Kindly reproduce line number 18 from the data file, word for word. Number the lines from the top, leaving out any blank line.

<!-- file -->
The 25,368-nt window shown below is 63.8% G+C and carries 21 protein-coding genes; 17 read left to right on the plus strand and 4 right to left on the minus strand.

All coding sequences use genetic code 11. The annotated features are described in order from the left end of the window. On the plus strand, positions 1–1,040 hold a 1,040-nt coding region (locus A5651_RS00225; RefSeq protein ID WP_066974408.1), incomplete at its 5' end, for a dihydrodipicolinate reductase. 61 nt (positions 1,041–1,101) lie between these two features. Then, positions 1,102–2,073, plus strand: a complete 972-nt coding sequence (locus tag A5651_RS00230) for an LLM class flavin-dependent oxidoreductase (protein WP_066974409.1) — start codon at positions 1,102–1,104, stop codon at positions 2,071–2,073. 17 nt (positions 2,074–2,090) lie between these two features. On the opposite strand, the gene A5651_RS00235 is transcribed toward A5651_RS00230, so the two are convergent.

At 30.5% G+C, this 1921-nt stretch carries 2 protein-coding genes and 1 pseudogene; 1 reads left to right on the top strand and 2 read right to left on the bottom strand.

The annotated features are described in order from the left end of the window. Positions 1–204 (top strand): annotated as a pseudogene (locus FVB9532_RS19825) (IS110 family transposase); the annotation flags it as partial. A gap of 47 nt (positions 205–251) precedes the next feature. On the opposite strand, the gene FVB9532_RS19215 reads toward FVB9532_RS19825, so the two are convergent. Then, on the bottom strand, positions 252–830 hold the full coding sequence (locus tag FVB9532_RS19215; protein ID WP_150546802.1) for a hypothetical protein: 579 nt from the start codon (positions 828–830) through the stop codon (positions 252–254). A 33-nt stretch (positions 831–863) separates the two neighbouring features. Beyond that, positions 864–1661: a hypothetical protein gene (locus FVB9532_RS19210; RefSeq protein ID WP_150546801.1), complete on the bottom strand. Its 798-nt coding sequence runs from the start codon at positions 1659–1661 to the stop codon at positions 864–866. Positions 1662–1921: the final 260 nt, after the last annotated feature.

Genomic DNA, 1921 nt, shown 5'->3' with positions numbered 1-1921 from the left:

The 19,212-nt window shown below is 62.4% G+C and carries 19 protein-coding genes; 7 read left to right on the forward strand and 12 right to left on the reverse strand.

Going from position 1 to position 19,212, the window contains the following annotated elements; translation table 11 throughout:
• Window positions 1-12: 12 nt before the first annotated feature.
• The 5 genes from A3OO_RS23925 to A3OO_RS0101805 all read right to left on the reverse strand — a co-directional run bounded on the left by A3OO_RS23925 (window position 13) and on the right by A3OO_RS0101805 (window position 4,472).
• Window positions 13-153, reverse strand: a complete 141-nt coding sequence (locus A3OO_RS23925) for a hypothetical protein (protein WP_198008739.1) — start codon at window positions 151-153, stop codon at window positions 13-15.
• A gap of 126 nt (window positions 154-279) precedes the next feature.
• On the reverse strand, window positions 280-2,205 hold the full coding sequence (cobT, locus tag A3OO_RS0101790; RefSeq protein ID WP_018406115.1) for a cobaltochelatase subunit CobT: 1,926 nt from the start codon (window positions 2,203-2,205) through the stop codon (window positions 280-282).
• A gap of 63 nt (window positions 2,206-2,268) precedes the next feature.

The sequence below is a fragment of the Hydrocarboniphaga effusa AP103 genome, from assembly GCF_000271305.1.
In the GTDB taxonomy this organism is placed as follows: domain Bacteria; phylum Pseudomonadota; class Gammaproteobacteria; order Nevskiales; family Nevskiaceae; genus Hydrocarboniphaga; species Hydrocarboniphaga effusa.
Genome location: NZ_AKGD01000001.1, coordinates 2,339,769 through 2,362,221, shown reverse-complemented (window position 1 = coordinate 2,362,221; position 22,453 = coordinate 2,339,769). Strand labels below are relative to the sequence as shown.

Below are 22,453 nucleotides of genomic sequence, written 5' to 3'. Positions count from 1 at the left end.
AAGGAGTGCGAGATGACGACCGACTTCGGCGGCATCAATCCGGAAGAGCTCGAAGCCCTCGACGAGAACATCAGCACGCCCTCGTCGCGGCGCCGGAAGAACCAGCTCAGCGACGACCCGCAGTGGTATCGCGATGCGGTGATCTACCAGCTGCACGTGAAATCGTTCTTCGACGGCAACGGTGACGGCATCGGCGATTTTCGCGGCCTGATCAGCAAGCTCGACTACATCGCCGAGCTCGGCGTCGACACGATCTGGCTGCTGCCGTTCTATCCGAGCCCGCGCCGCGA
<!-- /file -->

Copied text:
AAGGAGTGCGAGATGACGACCGACTTCGGCGGCATCAATCCGGAAGAGCTCGAAGCCCTCGACGAGAACATCAGCACGCCCTCGTCGCGGCGCCGGAAGAACCAGCTCAGCGACGACCCGCAGTGGTATCGCGATGCGGTGATCTACCAGCTGCACGTGAAATCGTTCTTCGACGGCAACGGTGACGGCATCGGCGATTTTCGCGGCCTGATCAGCAAGCTCGACTACATCGCCGAGCTCGGCGTCGACACGATCTGGCTGCTGCCGTTCTATCCGAGCCCGCGCCGCGA